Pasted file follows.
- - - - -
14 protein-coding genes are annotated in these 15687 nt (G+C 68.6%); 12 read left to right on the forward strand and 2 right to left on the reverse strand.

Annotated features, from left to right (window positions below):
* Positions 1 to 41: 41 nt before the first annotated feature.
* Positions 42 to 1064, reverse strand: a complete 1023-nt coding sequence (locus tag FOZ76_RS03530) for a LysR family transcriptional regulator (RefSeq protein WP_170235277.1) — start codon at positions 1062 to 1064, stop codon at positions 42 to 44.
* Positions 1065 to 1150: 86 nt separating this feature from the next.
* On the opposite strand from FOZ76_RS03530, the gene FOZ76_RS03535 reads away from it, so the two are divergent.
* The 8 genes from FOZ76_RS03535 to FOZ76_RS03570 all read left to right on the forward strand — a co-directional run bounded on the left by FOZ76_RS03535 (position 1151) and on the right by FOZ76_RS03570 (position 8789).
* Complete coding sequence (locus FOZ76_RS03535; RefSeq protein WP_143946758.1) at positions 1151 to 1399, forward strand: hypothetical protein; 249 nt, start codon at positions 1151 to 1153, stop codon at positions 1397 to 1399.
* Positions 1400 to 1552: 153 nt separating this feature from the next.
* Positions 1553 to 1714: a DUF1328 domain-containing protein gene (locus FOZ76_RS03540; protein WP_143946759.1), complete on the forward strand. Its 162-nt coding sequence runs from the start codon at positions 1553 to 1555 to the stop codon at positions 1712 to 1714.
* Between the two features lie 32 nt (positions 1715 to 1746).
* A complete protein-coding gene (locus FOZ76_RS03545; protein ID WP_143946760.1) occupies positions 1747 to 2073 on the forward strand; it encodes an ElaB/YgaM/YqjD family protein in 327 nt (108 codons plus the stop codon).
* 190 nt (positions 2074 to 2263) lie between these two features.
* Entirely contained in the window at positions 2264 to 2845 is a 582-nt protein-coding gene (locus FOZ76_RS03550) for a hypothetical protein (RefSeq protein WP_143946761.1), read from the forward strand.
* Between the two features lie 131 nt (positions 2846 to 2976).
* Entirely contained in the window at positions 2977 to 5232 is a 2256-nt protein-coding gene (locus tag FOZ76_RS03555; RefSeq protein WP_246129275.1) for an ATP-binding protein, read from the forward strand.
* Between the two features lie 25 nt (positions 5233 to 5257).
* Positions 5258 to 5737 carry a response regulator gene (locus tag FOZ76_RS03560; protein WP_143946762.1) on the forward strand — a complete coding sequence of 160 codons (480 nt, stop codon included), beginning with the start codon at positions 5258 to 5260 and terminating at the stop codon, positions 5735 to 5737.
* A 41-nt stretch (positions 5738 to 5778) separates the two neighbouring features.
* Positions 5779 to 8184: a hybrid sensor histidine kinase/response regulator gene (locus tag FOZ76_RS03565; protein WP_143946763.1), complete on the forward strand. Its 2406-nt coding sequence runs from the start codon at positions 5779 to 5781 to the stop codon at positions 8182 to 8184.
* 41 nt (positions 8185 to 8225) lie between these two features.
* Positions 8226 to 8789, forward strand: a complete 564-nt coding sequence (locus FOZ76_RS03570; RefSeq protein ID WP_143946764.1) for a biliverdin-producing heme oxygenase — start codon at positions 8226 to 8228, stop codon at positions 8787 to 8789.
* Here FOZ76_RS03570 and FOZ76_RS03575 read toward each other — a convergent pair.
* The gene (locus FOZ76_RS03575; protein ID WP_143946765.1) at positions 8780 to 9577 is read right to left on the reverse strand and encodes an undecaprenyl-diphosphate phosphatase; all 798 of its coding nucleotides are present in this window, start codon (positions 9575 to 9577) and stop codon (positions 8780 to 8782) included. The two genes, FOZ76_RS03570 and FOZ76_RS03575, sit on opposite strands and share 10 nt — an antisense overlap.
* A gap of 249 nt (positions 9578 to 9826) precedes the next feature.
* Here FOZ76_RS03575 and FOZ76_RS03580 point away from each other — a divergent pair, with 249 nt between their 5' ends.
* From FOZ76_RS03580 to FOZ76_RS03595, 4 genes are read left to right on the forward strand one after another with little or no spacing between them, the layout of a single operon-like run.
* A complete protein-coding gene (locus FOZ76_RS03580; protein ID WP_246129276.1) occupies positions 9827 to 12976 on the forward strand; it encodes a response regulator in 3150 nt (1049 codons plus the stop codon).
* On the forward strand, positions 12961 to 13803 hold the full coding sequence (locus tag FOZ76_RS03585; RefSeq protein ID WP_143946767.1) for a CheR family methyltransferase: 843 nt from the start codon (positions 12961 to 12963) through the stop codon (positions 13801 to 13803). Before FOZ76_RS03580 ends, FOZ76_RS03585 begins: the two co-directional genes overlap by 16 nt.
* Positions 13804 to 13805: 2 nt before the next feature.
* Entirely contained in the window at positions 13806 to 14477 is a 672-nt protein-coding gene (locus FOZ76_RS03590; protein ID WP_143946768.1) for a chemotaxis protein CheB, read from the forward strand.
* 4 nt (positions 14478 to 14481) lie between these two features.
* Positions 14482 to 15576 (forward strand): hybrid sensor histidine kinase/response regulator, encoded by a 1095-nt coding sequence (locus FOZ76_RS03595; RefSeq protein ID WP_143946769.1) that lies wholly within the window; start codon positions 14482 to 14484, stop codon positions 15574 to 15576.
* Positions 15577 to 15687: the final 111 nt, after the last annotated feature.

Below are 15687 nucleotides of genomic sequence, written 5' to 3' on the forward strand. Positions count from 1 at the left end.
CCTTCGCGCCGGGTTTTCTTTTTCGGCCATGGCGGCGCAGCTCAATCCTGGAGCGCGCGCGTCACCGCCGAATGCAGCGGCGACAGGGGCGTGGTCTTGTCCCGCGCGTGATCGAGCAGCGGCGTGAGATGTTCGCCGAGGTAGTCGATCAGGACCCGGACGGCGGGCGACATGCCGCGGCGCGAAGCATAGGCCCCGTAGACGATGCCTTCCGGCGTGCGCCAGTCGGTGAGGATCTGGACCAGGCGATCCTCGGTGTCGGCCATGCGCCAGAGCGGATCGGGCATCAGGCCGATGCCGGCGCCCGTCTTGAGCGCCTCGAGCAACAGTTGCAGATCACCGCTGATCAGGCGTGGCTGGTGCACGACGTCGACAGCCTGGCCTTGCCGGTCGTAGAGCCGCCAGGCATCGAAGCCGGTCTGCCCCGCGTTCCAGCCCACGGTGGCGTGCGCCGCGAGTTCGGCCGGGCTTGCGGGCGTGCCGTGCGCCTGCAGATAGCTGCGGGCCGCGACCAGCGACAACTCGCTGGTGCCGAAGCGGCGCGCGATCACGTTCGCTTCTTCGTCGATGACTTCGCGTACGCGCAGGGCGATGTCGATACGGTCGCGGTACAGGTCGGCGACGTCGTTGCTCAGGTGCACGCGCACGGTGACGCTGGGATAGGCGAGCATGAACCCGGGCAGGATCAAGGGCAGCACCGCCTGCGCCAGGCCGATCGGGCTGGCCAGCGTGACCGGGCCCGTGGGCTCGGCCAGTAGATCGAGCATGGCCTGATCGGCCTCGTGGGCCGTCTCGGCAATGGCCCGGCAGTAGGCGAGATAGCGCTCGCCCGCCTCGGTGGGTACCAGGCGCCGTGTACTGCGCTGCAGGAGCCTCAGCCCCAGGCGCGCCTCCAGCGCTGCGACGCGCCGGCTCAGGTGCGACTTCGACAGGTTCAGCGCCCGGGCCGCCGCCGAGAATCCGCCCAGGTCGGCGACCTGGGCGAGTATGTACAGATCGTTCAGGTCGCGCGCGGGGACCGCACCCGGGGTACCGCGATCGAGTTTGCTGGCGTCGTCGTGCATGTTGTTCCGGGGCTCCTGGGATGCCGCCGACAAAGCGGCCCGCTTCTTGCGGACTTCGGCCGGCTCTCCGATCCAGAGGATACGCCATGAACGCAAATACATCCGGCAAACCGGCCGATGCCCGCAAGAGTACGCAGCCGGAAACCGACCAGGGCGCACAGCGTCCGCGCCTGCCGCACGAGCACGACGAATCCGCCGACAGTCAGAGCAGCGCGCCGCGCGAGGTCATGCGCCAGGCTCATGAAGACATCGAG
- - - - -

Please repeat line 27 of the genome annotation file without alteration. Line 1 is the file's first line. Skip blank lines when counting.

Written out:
* From FOZ76_RS03580 to FOZ76_RS03595, 4 genes are read left to right on the forward strand one after another with little or no spacing between them, the layout of a single operon-like run.